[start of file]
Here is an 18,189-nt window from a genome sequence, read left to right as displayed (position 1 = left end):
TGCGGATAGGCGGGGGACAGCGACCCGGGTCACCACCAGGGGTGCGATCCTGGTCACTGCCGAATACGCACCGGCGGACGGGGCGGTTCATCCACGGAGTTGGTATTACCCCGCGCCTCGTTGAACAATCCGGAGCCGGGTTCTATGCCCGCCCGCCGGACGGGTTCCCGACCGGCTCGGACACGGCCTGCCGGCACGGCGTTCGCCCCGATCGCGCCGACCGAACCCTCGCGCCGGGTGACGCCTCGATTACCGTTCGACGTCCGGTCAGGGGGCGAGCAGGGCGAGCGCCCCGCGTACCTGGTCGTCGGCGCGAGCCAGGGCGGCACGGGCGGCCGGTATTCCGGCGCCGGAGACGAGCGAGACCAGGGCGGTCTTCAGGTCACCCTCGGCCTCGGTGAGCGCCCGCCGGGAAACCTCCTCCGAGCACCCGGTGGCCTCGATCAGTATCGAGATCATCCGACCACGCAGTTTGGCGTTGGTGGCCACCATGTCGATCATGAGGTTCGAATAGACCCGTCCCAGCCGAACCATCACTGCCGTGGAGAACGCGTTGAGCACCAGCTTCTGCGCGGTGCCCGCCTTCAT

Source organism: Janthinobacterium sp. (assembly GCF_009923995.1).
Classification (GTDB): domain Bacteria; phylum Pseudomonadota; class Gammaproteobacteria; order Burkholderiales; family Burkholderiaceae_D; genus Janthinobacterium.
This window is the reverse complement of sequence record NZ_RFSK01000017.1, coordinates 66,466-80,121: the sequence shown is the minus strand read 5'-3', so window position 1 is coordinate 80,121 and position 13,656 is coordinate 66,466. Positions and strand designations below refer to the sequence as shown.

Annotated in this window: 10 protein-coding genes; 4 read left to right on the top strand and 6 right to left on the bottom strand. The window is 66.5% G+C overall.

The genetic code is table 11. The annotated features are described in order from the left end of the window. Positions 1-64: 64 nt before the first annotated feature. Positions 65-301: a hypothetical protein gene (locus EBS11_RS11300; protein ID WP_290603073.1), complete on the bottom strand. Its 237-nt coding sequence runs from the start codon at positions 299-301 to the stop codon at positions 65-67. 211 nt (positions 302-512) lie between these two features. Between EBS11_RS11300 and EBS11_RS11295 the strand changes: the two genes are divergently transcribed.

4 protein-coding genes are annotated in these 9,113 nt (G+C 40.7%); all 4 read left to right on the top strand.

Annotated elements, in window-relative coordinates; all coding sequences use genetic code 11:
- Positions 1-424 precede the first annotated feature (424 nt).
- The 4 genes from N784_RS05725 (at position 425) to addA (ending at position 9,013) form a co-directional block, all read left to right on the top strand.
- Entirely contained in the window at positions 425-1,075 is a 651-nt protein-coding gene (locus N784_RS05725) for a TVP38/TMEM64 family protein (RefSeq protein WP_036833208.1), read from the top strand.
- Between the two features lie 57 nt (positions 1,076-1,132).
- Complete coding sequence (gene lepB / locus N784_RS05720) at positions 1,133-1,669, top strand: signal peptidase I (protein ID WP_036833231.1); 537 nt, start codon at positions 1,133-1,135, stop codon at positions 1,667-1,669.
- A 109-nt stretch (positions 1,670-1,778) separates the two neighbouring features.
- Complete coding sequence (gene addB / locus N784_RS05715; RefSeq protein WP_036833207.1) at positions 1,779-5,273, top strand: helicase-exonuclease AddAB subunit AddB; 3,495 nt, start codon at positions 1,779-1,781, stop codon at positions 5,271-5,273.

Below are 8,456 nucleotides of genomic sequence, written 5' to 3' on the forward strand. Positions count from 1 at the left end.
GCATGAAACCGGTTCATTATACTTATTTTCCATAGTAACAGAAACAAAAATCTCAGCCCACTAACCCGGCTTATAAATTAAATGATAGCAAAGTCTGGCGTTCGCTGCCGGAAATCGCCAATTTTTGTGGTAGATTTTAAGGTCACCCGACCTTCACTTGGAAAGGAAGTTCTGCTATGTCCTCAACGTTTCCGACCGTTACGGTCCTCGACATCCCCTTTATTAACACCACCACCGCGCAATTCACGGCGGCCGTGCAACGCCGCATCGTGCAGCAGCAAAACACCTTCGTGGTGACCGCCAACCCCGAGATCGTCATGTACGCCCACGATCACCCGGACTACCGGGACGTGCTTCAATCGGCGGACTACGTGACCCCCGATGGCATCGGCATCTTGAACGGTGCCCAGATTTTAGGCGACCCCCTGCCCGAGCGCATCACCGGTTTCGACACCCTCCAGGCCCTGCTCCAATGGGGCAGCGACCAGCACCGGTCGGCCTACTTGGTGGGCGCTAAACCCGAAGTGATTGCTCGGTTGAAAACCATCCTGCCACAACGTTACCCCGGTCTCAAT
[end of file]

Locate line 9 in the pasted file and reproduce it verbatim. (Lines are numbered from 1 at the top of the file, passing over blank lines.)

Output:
Annotated elements, in window-relative coordinates; all coding sequences use genetic code 11: